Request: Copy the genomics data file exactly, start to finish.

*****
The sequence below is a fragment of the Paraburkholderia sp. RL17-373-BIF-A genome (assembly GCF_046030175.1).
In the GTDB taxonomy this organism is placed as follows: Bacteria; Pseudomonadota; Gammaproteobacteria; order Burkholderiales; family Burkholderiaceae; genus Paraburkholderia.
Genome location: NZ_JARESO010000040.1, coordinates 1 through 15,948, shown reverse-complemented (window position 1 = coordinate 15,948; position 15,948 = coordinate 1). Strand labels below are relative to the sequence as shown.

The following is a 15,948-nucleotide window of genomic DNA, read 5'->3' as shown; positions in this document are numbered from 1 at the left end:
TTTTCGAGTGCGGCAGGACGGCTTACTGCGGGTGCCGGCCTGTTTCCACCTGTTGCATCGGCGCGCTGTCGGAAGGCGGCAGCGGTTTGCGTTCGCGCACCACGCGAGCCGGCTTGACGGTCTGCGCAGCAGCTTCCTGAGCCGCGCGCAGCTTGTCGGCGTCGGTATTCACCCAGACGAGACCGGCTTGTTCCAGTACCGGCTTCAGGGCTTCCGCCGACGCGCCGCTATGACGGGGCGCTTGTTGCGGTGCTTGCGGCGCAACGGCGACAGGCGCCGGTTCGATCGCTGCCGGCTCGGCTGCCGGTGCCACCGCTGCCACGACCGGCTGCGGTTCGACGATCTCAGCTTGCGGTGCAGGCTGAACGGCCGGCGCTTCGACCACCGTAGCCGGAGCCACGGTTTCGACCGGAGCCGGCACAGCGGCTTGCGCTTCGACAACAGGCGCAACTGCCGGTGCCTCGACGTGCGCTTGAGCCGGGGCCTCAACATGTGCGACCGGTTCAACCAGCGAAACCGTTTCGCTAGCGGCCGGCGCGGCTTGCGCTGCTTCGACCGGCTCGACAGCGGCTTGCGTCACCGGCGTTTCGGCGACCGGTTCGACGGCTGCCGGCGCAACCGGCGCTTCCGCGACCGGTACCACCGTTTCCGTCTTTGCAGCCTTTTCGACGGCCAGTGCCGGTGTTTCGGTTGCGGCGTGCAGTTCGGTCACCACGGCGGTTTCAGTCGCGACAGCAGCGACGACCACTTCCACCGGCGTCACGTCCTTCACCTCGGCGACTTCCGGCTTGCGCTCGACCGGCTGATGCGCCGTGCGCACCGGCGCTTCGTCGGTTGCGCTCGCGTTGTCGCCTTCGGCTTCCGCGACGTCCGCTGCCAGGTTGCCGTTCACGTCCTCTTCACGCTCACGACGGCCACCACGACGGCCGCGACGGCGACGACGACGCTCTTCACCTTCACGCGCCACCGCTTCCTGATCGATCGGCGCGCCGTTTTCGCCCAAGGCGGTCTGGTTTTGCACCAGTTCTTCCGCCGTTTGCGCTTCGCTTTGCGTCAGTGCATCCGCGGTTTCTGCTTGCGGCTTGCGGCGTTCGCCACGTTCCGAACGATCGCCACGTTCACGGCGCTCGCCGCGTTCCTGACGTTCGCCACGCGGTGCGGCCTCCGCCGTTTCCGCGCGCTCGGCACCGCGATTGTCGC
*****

The sequence below is a fragment of the Paraburkholderia sp. RL17-373-BIF-A genome (assembly GCF_046030175.1).
In the GTDB taxonomy this organism is placed as follows: Bacteria; Pseudomonadota; Gammaproteobacteria; order Burkholderiales; family Burkholderiaceae; genus Paraburkholderia.
Genome location: NZ_JARESO010000040.1, coordinates 1 through 15,948, shown reverse-complemented (window position 1 = coordinate 15,948; position 15,948 = coordinate 1). Strand labels below are relative to the sequence as shown.

The following is a 15,948-nucleotide window of genomic DNA, read 5'->3' as shown; positions in this document are numbered from 1 at the left end:
TTTTCGAGTGCGGCAGGACGGCTTACTGCGGGTGCCGGCCTGTTTCCACCTGTTGCATCGGCGCGCTGTCGGAAGGCGGCAGCGGTTTGCGTTCGCGCACCACGCGAGCCGGCTTGACGGTCTGCGCAGCAGCTTCCTGAGCCGCGCGCAGCTTGTCGGCGTCGGTATTCACCCAGACGAGACCGGCTTGTTCCAGTACCGGCTTCAGGGCTTCCGCCGACGCGCCGCTATGACGGGGCGCTTGTTGCGGTGCTTGCGGCGCAACGGCGACAGGCGCCGGTTCGATCGCTGCCGGCTCGGCTGCCGGTGCCACCGCTGCCACGACCGGCTGCGGTTCGACGATCTCAGCTTGCGGTGCAGGCTGAACGGCCGGCGCTTCGACCACCGTAGCCGGAGCCACGGTTTCGACCGGAGCCGGCACAGCGGCTTGCGCTTCGACAACAGGCGCAACTGCCGGTGCCTCGACGTGCGCTTGAGCCGGGGCCTCAACATGTGCGACCGGTTCAACCAGCGAAACCGTTTCGCTAGCGGCCGGCGCGGCTTGCGCTGCTTCGACCGGCTCGACAGCGGCTTGCGTCACCGGCGTTTCGGCGACCGGTTCGACGGCTGCCGGCGCAACCGGCGCTTCCGCGACCGGTACCACCGTTTCCGTCTTTGCAGCCTTTTCGACGGCCAGTGCCGGTGTTTCGGTTGCGGCGTGCAGTTCGGTCACCACGGCGGTTTCAGTCGCGACAGCAGCGACGACCACTTCCACCGGCGTCACGTCCTTCACCTCGGCGACTTCCGGCTTGCGCTCGACCGGCTGATGCGCCGTGCGCACCGGCGCTTCGTCGGTTGCGCTCGCGTTGTCGCCTTCGGCTTCCGCGACGTCCGCTGCCAGGTTGCCGTTCACGTCCTCTTCACGCTCACGACGGCCACCACGACGGCCGCGACGGCGACGACGACGCTCTTCACCTTCACGCGCCACCGCTTCCTGATCGATCGGCGCGCCGTTTTCGCCCAAGGCGGTCTGGTTTTGCACCAGTTCTTCCGCCGTTTGCGCTTCGCTTTGCGTCAGTGCATCCGCGGTTTCTGCTTGCGGCTTGCGGCGTTCGCCACGTTCCGAACGATCGCCACGTTCACGGCGCTCGCCGCGTTCCTGACGTTCGCCACGCGGTGCGGCCTCCGCCGTTTCCGCGCGCTCGGCACCGCGATTGTCGC